But one of the most unpalatable aspects is the imputation of motives. From the declarations that have been made, it is practically no secret to the Mauritian public that there is no love lost between Dr K Malhotra, owner of Medpoint Clinic, and his in-laws and the latter’s family. When Pravind Jugnauth avers that he has broken all contact with his brother-in-law since 1994, there is a priori no reason to doubt him. This is a family matter, and we must respect the privacy except to the extent that it impinges on the affairs of the state. Further, the Minister of Finance states that he possesses only 50 shares in the Medpoint Clinic and that if any dividends are paid to him, he will return the lot. Both of these are possible of verification, and that is the road that must be followed rather than continue unnecessary speculation.

Further, we refuse to align with the loud rhetoric and demagogy that hide the more substantive issues that need attention: is the acquisition a worthwhile one? And is there a better, alternative use to which the Medpoint Clinic could be put – from the point of view of optimizing resources?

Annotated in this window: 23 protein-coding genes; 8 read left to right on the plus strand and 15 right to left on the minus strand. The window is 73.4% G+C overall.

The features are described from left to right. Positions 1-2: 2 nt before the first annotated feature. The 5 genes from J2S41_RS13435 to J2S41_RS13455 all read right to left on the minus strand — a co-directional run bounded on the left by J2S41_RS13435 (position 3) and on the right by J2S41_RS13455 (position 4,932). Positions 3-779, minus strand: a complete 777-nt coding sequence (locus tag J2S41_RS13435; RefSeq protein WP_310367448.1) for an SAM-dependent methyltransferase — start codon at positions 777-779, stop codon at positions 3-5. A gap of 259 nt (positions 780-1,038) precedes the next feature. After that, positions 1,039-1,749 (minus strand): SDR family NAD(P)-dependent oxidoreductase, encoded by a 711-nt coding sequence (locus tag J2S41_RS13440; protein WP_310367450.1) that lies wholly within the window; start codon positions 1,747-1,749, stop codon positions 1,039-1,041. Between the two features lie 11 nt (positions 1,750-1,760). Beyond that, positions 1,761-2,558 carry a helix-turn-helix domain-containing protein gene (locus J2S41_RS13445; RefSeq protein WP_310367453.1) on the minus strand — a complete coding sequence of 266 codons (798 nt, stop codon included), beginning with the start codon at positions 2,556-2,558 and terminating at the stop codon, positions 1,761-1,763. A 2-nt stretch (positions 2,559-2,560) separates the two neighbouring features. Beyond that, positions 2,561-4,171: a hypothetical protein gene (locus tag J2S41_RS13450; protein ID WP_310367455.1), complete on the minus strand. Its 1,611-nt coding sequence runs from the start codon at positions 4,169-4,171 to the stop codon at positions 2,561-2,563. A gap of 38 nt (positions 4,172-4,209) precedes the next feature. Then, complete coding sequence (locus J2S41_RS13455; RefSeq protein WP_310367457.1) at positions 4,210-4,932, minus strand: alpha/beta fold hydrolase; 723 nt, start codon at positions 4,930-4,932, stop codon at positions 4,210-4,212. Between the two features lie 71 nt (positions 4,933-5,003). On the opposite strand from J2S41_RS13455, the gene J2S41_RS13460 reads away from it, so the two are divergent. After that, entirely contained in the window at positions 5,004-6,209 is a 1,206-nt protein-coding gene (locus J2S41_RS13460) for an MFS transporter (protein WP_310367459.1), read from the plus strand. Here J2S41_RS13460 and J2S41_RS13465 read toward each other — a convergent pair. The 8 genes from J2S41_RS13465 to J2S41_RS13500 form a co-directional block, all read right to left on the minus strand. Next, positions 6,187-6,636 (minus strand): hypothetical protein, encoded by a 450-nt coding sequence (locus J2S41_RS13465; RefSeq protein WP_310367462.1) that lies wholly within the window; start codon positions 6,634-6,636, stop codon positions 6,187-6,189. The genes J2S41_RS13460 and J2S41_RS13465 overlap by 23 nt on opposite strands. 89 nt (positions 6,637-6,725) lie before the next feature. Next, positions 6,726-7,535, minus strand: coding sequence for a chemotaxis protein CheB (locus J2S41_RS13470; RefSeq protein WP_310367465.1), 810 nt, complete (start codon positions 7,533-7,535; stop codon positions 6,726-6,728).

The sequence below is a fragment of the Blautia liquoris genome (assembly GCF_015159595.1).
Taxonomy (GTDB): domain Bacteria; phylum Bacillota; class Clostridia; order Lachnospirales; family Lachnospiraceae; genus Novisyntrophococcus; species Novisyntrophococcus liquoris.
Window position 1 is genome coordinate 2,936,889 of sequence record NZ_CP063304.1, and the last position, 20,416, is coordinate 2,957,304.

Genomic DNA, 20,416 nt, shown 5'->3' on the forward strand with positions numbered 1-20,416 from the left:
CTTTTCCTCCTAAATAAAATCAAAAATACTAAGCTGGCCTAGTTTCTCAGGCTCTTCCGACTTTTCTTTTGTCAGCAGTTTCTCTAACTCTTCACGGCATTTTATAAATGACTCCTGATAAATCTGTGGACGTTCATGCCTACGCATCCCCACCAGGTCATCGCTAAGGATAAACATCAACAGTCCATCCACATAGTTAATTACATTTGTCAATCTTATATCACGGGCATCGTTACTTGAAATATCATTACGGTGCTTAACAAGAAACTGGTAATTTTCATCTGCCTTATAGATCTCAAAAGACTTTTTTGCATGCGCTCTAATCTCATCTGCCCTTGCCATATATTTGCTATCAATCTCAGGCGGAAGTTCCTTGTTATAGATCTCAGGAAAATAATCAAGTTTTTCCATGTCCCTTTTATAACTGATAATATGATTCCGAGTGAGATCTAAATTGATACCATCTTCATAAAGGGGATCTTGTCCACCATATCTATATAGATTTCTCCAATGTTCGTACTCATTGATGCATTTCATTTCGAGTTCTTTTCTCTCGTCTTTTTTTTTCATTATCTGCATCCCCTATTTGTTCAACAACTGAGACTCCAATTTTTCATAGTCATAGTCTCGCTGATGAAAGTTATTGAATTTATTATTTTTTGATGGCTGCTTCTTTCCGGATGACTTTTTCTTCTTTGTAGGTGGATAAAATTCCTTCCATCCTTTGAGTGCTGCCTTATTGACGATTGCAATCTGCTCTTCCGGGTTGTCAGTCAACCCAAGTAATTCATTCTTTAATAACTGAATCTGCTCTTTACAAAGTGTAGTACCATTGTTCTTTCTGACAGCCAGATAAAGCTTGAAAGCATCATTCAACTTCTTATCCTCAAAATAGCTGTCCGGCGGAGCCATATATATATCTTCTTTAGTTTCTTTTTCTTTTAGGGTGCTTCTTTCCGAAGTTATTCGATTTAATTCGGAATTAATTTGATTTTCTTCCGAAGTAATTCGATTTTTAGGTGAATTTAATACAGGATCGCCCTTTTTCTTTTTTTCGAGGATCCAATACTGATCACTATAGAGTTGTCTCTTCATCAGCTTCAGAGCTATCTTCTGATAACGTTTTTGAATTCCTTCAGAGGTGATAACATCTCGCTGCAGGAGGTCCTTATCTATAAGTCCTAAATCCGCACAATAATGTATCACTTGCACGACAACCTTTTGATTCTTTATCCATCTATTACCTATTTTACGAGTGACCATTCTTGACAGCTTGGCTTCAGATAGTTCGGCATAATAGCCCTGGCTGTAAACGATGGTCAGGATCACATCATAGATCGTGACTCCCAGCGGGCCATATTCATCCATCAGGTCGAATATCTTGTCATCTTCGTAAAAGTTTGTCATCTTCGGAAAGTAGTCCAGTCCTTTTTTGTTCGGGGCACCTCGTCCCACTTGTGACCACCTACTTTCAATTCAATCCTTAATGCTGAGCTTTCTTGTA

We are reliably informed, by specialists who have practised there, that the Medpoint Clinic has all the necessary infrastructure to function as a small hospital. Of course, since it has not been fully operational for some time, there is some cleaning and upgrading to be done, but that is not rocket science. It has 75/80 rooms, operation theatres, a maternity block, consultation rooms, etc. From the official figures available for the new Jeetoo Hospital under construction, it would seem that the cost of construction per bed is about 5 million rupees. Translated, this means that buying a facility the size of Medpoint Clinic, would cost Rs 375 – 400 million. Even if one makes allowance for depreciation, say 50%, the price would still be about Rs 200 million. How does Rs 125 million look set against this?